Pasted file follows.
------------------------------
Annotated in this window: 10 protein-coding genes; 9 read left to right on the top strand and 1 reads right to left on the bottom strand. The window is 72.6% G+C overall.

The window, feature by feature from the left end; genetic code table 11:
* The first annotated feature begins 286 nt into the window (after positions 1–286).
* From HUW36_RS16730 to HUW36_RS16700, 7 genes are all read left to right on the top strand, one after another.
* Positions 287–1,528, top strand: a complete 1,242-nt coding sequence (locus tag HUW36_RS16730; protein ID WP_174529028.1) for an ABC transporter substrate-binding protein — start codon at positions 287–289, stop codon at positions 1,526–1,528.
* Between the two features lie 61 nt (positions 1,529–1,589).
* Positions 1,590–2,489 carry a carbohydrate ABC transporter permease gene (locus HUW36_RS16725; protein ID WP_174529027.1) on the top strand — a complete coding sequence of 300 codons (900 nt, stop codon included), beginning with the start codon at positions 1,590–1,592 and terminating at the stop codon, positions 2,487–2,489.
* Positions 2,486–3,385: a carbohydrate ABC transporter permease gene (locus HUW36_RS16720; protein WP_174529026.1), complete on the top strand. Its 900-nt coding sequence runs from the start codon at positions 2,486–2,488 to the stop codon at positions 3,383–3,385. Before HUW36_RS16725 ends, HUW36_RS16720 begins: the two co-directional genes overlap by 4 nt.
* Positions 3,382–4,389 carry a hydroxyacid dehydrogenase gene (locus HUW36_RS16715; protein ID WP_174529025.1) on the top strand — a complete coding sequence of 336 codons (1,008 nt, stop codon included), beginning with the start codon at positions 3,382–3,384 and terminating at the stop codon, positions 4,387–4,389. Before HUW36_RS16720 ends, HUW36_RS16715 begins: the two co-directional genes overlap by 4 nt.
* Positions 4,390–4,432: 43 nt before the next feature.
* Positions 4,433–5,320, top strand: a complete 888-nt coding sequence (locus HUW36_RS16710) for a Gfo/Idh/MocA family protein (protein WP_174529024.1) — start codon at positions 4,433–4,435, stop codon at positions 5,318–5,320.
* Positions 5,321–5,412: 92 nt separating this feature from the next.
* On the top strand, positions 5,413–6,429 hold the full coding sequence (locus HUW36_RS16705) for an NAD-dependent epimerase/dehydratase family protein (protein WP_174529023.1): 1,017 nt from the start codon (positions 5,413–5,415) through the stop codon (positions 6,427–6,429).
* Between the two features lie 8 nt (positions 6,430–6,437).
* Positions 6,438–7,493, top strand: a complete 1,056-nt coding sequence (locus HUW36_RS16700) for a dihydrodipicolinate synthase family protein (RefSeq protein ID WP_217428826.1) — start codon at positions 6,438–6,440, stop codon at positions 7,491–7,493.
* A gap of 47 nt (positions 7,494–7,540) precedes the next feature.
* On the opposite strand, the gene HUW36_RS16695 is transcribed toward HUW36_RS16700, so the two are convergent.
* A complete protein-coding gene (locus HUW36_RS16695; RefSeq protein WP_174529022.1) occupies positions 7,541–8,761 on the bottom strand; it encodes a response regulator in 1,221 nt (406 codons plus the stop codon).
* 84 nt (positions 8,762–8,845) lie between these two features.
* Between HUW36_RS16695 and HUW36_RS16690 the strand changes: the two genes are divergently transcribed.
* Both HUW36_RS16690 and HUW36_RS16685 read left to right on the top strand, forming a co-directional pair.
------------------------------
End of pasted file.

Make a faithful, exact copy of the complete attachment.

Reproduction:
Annotated in this window: 10 protein-coding genes; 9 read left to right on the top strand and 1 reads right to left on the bottom strand. The window is 72.6% G+C overall.

The window, feature by feature from the left end; genetic code table 11:
* The first annotated feature begins 286 nt into the window (after positions 1–286).
* From HUW36_RS16730 to HUW36_RS16700, 7 genes are all read left to right on the top strand, one after another.
* Positions 287–1,528, top strand: a complete 1,242-nt coding sequence (locus tag HUW36_RS16730; protein ID WP_174529028.1) for an ABC transporter substrate-binding protein — start codon at positions 287–289, stop codon at positions 1,526–1,528.
* Between the two features lie 61 nt (positions 1,529–1,589).
* Positions 1,590–2,489 carry a carbohydrate ABC transporter permease gene (locus HUW36_RS16725; protein ID WP_174529027.1) on the top strand — a complete coding sequence of 300 codons (900 nt, stop codon included), beginning with the start codon at positions 1,590–1,592 and terminating at the stop codon, positions 2,487–2,489.
* Positions 2,486–3,385: a carbohydrate ABC transporter permease gene (locus HUW36_RS16720; protein WP_174529026.1), complete on the top strand. Its 900-nt coding sequence runs from the start codon at positions 2,486–2,488 to the stop codon at positions 3,383–3,385. Before HUW36_RS16725 ends, HUW36_RS16720 begins: the two co-directional genes overlap by 4 nt.
* Positions 3,382–4,389 carry a hydroxyacid dehydrogenase gene (locus HUW36_RS16715; protein ID WP_174529025.1) on the top strand — a complete coding sequence of 336 codons (1,008 nt, stop codon included), beginning with the start codon at positions 3,382–3,384 and terminating at the stop codon, positions 4,387–4,389. Before HUW36_RS16720 ends, HUW36_RS16715 begins: the two co-directional genes overlap by 4 nt.
* Positions 4,390–4,432: 43 nt before the next feature.
* Positions 4,433–5,320, top strand: a complete 888-nt coding sequence (locus HUW36_RS16710) for a Gfo/Idh/MocA family protein (protein WP_174529024.1) — start codon at positions 4,433–4,435, stop codon at positions 5,318–5,320.
* Positions 5,321–5,412: 92 nt separating this feature from the next.
* On the top strand, positions 5,413–6,429 hold the full coding sequence (locus HUW36_RS16705) for an NAD-dependent epimerase/dehydratase family protein (protein WP_174529023.1): 1,017 nt from the start codon (positions 5,413–5,415) through the stop codon (positions 6,427–6,429).
* Between the two features lie 8 nt (positions 6,430–6,437).
* Positions 6,438–7,493, top strand: a complete 1,056-nt coding sequence (locus HUW36_RS16700) for a dihydrodipicolinate synthase family protein (RefSeq protein ID WP_217428826.1) — start codon at positions 6,438–6,440, stop codon at positions 7,491–7,493.
* A gap of 47 nt (positions 7,494–7,540) precedes the next feature.
* On the opposite strand, the gene HUW36_RS16695 is transcribed toward HUW36_RS16700, so the two are convergent.
* A complete protein-coding gene (locus HUW36_RS16695; RefSeq protein WP_174529022.1) occupies positions 7,541–8,761 on the bottom strand; it encodes a response regulator in 1,221 nt (406 codons plus the stop codon).
* 84 nt (positions 8,762–8,845) lie between these two features.
* Between HUW36_RS16695 and HUW36_RS16690 the strand changes: the two genes are divergently transcribed.
* Both HUW36_RS16690 and HUW36_RS16685 read left to right on the top strand, forming a co-directional pair.